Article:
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dental implant bone graft sydney

Dental Implant Bone Graft — What Is It And What’s Entailed?

A dental implant bone graft is performed to increase the jawbone’s height and width at the implant’s site. Bone grafting is a standard procedure but is not a requirement for everyone having dental implants, as we explain below.


When is Bone Grafting Necessary?

There are several situations where a bone graft may be needed before getting a dental implant. These include:


Bone loss in the jawbone

A dental implant is a metal post surgically placed into the jawbone under the gums. Once the dental implant has bonded to the bone, a small connector piece, called an abutment, is placed on top of the implant.

graft bone teeth implant sydneyThe abutment is then used to support a replacement tooth, called a crown. 

Although several factors affect the successful placement of dental implants, one of the main ones is that the jawbone is healthy.

Unfortunately, many people who want dental implant treatment also have bone loss in their jawbone. Thus, if there is not enough bone density, it will not be able to hold a dental implant.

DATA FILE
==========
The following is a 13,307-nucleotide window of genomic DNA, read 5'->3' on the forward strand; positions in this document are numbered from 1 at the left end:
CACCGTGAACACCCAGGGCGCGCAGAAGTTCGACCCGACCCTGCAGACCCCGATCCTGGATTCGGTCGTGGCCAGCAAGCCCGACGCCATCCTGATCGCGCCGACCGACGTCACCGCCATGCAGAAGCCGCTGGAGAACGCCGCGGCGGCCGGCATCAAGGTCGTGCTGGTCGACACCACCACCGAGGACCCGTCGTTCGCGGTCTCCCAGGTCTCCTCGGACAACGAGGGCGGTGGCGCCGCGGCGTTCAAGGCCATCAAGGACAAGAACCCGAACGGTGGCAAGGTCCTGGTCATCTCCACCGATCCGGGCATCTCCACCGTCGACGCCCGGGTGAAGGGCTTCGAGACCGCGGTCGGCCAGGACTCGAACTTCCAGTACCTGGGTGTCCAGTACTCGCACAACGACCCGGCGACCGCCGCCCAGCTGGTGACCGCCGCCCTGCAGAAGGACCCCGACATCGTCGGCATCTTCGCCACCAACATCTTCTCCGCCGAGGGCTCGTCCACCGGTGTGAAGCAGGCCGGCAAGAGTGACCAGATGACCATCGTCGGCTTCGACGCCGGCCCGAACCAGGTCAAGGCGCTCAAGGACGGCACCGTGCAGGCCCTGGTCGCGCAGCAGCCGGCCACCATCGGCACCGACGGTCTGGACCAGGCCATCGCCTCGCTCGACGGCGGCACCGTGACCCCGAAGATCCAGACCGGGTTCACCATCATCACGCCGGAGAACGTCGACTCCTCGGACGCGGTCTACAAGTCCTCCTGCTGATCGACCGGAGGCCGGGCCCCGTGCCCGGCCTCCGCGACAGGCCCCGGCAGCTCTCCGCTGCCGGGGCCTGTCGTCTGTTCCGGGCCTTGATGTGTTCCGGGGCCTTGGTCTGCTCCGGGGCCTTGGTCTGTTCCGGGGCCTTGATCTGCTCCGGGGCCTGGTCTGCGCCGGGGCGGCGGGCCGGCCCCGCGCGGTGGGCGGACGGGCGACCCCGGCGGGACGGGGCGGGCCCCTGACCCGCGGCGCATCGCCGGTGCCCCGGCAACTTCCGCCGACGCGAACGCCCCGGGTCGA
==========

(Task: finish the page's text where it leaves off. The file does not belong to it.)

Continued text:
Bone grafting ensures that there is sufficient bone volume to support the implant.


The maxillary sinus may be too close to the upper jaw

As we age, the sinus can become more prominent. Despite having sufficient bone mass, some people’s sinus is too close to the upper jaw, which makes placing dental implants difficult. Bone grafting with a sinus lift creates sufficient space between the sinuses and upper jaw to ensure dental implants do not cause damage.


How Do I Know if I Need a Dental Implant Bone Graft?

The dental implant process is extensive. During the consultation and examination, your mouth is examined, and x-rays/CT scans are taken to assess your jawbone. Along with your medical history, we can determine whether you are a good candidate for dental implants, whether your jawbone is viable, or whether bone grafting may be necessary.


What Happens During a Bone Graft Procedure?